Stimulus teacher: The rise and fall of teacher 'coolness'
by Guest blogger on Jun 21 2011 Posted in Community voices
On this final day of the school year for students we have this guest blog post from Julio C. Núñez, a bilingual elementary teacher in Philadelphia.
Tears, laughs, museum visits, flawless and dreary lessons, fires, and street brawls were some of the highs and lows of my two-year tenure as a public school teacher in one of the most poverty-stricken and dangerous parts of Philadelphia. There was also a constant and deeper understanding of the needs of a community, and its perception of neglect from those who are supposed to support and advocate for it.
I came into teaching in 2009, at the height of the recession, when the attitude toward teachers was rather welcoming. President Barack Obama, in his inaugural address, had just told Americans that “a new era of responsibility” was upon us; that “we have duties to ourselves, our nation, and the world.”
Even though it has been just a couple of years since thousands of individuals like me made the choice to teach, the current political atmosphere makes it feel like this fervent trend happened decades ago. Teaching was not only a way to serve our country; it was also the cool thing to do. So cool that even Tony Danza decided to trade his decaying fame for a chalk and a blackboard.
In 2010, the zeal for improving education had not subsided. In the midst of "Waiting for 'Superman,'" and a less controversial back-to-school address by President Obama, Oprah pledged a $6 million donation to charter schools across the country - $1 million to Mastery Charter Schools in Philadelphia. Facebook Founder and CEO, Mark Zuckerberg, followed suit with a $100 million donation to Newark’s Public Schools.
How did we go from "a new era of responsibility" and investments in education to a new era of school budget cuts, and in some cases, unprecedented teacher layoffs?
A bittersweet exit
In the meantime, students, particularly English Language Learners (ELLs), like mine, are left in limbo. They risk losing essential support to make them advance academically, because their voice is not heard or understood, or deliberately ignored. Several bilingual teachers, English Student of Other Languages (ESOL) teachers, and other bilingual staff, also received layoff notices - this, in a school where over 20 percent of the student population is identified as ELLs, and nearly 95 percent as economically disadvantaged.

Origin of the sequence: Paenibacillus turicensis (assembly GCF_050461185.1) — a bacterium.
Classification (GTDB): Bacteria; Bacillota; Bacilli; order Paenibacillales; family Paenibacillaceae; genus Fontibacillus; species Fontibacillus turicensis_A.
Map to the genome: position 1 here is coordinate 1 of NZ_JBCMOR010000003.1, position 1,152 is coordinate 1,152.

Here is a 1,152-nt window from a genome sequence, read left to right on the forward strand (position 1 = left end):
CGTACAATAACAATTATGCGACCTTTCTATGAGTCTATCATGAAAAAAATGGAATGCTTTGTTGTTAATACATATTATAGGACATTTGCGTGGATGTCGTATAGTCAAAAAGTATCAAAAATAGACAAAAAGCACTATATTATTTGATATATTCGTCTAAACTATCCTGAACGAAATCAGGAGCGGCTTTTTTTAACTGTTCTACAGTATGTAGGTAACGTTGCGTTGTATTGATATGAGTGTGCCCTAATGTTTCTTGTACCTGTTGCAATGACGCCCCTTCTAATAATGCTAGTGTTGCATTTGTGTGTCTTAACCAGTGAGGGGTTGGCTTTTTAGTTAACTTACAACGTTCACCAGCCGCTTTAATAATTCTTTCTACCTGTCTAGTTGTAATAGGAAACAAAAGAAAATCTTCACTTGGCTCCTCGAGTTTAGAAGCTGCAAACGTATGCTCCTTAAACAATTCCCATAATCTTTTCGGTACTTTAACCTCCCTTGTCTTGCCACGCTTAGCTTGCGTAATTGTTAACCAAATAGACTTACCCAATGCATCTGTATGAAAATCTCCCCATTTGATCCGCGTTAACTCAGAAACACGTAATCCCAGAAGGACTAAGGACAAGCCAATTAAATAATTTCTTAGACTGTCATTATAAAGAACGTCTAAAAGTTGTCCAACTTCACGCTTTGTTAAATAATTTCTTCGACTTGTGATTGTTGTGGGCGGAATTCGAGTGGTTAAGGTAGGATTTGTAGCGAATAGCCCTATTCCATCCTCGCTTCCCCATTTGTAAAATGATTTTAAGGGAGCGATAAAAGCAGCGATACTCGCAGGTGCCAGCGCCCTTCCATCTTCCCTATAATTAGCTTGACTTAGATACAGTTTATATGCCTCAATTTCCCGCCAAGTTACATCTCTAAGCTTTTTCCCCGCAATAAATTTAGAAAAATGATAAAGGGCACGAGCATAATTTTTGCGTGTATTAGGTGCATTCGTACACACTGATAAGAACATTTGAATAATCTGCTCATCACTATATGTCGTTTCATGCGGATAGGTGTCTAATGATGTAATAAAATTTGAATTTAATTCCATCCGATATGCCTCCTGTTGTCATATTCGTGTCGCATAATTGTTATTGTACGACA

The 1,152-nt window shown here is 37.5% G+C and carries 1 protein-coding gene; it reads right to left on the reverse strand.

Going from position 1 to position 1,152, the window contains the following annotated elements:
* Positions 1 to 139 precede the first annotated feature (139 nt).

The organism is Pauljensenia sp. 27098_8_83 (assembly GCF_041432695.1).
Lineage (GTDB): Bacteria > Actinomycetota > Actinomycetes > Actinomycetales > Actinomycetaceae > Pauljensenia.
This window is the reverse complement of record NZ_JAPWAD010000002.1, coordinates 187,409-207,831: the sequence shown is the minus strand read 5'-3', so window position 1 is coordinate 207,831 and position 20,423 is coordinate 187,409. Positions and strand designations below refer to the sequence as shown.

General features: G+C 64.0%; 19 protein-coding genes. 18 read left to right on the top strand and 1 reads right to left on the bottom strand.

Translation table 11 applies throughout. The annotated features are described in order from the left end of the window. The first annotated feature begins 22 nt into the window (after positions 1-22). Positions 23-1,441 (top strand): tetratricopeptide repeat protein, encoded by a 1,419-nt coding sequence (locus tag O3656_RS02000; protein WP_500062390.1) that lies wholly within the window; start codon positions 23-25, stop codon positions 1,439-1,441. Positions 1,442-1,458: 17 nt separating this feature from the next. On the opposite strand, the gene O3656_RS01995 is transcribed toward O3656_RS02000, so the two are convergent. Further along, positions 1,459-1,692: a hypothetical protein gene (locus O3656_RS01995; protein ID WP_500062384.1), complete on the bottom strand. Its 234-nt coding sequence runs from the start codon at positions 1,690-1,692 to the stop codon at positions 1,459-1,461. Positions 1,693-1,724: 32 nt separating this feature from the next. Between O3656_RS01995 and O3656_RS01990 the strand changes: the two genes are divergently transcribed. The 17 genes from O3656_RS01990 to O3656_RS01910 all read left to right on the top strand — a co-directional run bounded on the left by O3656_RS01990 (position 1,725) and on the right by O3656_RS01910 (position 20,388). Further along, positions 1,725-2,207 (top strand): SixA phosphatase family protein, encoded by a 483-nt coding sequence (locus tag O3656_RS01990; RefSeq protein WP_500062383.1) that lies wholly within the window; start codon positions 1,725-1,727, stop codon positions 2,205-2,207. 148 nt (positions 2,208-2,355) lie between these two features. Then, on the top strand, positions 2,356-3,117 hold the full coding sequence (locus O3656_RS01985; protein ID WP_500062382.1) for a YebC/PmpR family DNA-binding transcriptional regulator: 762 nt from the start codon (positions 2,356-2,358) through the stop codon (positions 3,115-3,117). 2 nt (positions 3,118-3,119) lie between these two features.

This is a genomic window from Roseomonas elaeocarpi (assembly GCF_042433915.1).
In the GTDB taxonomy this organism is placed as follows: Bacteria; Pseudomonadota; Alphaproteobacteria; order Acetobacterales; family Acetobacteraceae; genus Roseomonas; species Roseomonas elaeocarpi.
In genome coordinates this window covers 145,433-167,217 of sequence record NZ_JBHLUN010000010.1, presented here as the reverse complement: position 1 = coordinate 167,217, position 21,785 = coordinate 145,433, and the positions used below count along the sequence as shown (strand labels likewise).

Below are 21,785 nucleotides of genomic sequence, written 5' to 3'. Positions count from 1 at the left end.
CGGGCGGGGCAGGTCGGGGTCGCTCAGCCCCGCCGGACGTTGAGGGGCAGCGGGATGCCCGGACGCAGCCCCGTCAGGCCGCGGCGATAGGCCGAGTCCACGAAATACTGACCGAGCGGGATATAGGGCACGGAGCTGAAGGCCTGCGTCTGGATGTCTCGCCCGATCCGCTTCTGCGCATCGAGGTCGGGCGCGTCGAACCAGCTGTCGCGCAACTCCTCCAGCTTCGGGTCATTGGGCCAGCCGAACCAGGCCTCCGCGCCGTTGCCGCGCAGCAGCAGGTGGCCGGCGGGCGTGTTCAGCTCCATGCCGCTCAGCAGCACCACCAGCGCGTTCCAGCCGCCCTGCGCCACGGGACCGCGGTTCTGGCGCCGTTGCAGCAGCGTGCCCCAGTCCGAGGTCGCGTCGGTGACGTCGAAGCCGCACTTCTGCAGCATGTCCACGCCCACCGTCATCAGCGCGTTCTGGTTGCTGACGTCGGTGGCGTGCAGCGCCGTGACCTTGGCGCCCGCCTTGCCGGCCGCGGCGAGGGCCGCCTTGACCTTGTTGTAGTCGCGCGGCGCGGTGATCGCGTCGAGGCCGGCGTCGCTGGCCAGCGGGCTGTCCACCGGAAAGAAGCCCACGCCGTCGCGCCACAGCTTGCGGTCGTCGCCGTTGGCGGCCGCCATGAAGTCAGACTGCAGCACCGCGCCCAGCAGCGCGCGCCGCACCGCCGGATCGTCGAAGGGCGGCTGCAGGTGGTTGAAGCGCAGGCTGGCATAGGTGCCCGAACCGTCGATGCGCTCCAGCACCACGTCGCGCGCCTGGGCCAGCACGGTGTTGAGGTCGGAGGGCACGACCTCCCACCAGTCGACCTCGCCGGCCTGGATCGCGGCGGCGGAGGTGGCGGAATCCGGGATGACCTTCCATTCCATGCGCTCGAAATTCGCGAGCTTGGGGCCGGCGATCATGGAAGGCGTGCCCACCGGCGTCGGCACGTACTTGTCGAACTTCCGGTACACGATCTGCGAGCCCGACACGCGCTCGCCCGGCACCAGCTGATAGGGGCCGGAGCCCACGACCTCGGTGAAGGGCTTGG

My school is left with limited or no money for supplies. Copy paper is hard to come by, even to distribute important assignments like homework or tests. The students’ bathrooms are often without toilet paper, and the sad part is that this appears to be only the beginning.
As the stimulus dollars expire, so does my employment. I leave this job in the middle of turmoil and palpable uncertainty, when attacking teachers is the easiest and most politically expedient argument to make to improve the education system. However, the focus should remain on our students because it is quite appalling what our leaders are doing to them in the name of helping them. The budget cuts affect us all. Yet, the real loss will be for students. For us teachers, it may be an unpleasant situation to go through; for them, it is a defining one.
My two years as a public school teacher have really changed my life. I had the honor and pleasure of serving amazing children with infinite potential. Every single one of them taught me something valuable. They taught me that giving them the benefit of the doubt is not such a bad thing; that it is better to ask than to tell; that it is better to hug than to yell. They taught me to write the letter "a" with precision so it is not confused with the letter "u." Above all, they taught me how to be a better person, and for that, I will forever be grateful.
Along the way, I also became entrenched in a community that welcomed me with open arms and gave me the benefit of the doubt; a community that is in need of all the support it can get, and not the neglect it’s accustomed to getting. I learned to see these individuals as real people with dreams and aspirations, no matter how concealed they carry them. I learned to see them for who they are and not for what stereotypes say they are, because at one point, I was one of them.
Julio C. Núñez studied public policy at Georgetown University and is completing his second year as a bilingual teacher in an elementary school.
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